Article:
Honeymoon in Costa Rica

My husband and I returned 2 days ago from our 2 week honeymoon in Costa Rica. Here are some of the highlights of our trip:

Ecoplaya Beach Resort: This timeshare destination, popular with Americans and Costa Ricans alike, is located on a remote peninsula jutting out into the Pacific Ocean of Bahia Salinas, Guanacaste Province. The closest town, La Cruz, is about 30 minutes away on a bumpy and pot-holed dirt road, and Nicaragua lies just across the bay.

This is a great destination for people who want to get away from the mobs of tourists, relax on a quiet beach (you may be the only one there!), and get to know more about the Costa Rican culture (La Cruz itself sees very few tourists and not too many people speak English). The staff are friendly, the food is decent, and tours can be arranged to nearby attractions (Humberto, the tour guide, was great!).

Nicaragua Day Tour: Although we came to see Costa Rica, this trip across the border was one of the highlights of my trip. In contrast to Costa Rica, which sees many tourists and the average resident earns about $400 per month, Nicaragua has a much smaller tourism industry and the average resident lives on $2 a day.

Tip: If crossing the border from Costa Rica, going with a tour guide is a must, as most Costa Rican rental car companies will not insure cars in Nicaragua and theft is common. Also, allow at least one hour to go through the standard immigration procedures.

In Nicaragua, we shopped at handicraft markets in both Catarina and Masaya. The Catarina market is much less touristy, so you can get much better deals. In Masaya, we ate lunch at El Filete (the seafood was the best) and visited Masaya Volcano National Park. It is recommended that you visit the volcano for only 20 minutes, as the toxic fumes constantly being emitted can be hazardous to your health. We also visited the colonial city of Granada, although we didn’t have nearly as much time to explore this interesting city as I would have liked.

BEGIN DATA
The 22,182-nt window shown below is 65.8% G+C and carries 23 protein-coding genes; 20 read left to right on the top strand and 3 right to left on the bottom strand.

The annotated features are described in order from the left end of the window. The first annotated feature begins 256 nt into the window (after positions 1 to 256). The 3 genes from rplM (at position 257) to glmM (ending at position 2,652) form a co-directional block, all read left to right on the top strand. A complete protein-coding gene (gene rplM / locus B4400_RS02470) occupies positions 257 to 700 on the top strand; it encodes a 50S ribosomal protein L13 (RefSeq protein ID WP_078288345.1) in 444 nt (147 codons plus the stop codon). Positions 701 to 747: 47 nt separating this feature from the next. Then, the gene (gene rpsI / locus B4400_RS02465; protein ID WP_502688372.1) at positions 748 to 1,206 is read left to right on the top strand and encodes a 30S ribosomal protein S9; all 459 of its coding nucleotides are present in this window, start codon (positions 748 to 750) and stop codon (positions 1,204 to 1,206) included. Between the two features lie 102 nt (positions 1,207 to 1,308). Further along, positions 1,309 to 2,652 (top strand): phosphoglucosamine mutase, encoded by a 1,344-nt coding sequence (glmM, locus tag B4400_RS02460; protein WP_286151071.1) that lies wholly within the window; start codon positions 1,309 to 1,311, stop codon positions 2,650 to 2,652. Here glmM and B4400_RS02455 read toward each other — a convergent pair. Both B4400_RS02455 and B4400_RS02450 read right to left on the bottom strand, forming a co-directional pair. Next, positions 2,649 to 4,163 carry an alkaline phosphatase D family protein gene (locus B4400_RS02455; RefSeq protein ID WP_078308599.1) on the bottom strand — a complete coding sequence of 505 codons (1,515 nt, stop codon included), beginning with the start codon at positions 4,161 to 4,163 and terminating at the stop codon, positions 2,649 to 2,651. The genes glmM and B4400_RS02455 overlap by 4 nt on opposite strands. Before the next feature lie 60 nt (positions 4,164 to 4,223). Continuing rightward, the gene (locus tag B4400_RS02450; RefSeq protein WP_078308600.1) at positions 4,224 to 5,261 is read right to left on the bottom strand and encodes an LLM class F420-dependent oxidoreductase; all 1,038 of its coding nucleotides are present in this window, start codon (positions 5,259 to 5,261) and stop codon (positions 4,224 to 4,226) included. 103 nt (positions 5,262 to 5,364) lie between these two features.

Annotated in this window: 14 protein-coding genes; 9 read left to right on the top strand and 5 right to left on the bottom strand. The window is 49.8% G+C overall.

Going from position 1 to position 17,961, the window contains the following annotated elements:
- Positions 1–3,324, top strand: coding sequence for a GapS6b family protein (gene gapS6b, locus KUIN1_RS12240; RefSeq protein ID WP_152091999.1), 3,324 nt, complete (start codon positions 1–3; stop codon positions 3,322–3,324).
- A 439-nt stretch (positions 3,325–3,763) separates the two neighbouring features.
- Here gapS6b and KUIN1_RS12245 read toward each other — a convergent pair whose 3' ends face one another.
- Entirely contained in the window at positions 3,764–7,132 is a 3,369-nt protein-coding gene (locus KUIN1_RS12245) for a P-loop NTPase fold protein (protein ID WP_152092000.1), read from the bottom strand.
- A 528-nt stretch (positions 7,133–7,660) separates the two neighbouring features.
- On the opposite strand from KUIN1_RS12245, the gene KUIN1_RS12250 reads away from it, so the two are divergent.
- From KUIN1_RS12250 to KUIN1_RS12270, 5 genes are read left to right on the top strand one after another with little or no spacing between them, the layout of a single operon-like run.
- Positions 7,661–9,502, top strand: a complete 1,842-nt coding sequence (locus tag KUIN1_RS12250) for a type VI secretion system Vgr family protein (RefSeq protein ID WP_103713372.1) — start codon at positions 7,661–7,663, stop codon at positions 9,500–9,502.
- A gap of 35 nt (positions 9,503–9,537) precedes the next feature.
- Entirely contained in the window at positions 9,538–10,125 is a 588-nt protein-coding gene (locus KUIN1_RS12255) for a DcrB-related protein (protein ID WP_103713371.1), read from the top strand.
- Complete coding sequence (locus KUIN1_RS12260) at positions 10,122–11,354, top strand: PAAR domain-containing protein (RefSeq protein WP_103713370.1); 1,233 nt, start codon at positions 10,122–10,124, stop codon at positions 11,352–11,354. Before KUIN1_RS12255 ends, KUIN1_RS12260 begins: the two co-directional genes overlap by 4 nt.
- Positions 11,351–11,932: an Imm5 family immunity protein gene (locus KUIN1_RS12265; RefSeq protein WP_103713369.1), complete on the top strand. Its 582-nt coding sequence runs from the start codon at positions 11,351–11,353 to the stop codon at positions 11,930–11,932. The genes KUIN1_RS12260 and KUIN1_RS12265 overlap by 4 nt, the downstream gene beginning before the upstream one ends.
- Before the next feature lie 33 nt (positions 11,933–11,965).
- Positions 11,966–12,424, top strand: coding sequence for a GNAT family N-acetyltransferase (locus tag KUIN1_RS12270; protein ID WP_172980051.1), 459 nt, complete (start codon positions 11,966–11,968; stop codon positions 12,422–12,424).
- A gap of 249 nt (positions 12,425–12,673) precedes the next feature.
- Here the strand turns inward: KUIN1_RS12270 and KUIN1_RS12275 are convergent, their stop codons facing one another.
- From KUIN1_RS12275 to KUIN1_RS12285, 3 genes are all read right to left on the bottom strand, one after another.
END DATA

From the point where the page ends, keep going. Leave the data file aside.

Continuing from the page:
Not big on shopping, my husband and I used most of this time to make friends with the locals. Here's a young boy we met at Masaya market. He made us the palm bug he's holding as a gift.

While in Nicaragua, we were greeted by a deluge of rain, which our tour guide noted was ‘uncommon.’ It wasn’t until the next day that we learned it was the effects of Tropical Storm Ida – a bit of a humbling/frightening experience to learn that the locals had no warning of the storm that went on to kill 91 people in El Salvador and gain widespread news coverage in the United States.

Rincon de la Vieja National Park: This national park is known for its natural beauty and volcanic activity. Hacienda Guachipelin, just outside the park, organizes day-long and multi-day adventure tours. The package we opted for included horseback riding, white-water river tubing and a canopy tour (although I have to admit I backed out of the canopy tour). To relax after a full day of adventure, we headed to Simbiosis Volcanic Mud Springs & Spa for sauna, mud bath and hot springs.